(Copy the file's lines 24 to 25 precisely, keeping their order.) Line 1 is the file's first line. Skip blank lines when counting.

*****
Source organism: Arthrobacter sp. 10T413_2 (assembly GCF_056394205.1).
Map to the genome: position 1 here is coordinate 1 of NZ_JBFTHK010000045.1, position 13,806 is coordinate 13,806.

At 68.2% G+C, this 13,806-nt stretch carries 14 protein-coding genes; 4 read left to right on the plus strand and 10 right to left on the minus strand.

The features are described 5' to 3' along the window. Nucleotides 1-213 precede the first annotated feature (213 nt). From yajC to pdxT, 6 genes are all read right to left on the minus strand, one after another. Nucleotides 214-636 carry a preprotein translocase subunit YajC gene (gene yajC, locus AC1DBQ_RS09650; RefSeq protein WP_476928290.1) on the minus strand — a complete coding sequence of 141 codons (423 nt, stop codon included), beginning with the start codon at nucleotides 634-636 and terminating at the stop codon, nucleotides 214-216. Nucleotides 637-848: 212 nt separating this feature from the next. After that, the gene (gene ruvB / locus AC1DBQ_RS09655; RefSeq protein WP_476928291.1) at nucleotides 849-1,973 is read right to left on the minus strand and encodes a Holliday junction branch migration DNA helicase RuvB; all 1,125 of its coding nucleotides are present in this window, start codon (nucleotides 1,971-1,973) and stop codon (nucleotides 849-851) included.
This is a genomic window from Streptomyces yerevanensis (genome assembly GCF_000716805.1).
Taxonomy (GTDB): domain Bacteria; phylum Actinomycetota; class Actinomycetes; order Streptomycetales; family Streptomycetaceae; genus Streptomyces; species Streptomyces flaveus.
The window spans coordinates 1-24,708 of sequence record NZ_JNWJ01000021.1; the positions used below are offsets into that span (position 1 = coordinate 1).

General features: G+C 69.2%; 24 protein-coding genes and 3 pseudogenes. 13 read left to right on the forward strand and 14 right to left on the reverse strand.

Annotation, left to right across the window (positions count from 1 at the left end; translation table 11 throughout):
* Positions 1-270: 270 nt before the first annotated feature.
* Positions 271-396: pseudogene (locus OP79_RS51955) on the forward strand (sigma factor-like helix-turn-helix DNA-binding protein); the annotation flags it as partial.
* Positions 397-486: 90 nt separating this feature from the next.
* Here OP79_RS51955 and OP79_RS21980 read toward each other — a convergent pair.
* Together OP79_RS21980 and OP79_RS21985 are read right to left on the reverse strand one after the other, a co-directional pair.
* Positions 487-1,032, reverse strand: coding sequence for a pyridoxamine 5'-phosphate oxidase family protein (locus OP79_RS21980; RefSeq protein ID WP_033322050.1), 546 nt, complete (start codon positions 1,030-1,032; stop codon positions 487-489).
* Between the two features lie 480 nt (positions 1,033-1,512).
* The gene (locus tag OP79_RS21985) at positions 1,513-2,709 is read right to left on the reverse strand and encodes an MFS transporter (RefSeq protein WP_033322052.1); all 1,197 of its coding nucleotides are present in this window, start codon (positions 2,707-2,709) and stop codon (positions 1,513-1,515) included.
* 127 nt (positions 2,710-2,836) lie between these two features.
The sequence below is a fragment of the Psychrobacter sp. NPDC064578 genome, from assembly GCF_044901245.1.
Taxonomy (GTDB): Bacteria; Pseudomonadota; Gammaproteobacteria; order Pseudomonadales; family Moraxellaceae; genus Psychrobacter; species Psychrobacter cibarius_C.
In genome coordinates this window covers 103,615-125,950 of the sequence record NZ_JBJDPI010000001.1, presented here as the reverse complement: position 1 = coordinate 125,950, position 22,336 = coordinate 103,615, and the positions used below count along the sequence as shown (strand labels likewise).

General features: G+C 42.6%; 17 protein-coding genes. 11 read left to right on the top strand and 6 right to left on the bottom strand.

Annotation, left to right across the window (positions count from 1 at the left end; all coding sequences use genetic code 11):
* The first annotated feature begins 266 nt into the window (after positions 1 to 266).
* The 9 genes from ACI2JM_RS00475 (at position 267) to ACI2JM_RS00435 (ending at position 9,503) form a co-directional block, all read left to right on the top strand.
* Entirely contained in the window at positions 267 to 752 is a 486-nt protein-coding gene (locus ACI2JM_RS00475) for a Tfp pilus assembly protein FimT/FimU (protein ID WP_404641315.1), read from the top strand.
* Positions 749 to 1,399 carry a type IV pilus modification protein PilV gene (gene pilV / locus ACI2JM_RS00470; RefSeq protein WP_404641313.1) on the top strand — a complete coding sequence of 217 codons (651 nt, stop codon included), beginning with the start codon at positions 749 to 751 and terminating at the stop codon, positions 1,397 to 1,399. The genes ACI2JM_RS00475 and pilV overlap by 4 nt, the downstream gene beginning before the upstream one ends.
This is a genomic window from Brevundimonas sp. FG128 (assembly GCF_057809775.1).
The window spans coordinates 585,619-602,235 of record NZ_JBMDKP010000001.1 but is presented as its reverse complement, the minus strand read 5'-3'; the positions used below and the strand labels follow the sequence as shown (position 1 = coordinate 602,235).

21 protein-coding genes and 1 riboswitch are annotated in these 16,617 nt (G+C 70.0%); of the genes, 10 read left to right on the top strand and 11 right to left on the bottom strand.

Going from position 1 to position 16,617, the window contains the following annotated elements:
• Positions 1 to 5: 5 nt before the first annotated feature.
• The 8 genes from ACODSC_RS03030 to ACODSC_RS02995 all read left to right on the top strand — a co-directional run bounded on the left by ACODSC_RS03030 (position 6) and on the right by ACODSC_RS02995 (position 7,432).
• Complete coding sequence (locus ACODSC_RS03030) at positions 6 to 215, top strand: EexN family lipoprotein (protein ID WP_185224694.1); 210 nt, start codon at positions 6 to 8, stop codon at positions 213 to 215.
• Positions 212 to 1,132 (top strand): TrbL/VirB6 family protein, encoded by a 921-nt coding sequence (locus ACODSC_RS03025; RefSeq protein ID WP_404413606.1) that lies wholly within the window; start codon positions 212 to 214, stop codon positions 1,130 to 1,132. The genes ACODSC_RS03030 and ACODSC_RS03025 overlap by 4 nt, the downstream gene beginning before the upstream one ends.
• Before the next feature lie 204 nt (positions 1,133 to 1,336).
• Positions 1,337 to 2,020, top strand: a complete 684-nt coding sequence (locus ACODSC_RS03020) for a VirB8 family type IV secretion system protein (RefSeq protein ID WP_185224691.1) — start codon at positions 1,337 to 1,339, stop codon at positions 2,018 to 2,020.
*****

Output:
* The first annotated feature begins 266 nt into the window (after positions 1 to 266).
* The 9 genes from ACI2JM_RS00475 (at position 267) to ACI2JM_RS00435 (ending at position 9,503) form a co-directional block, all read left to right on the top strand.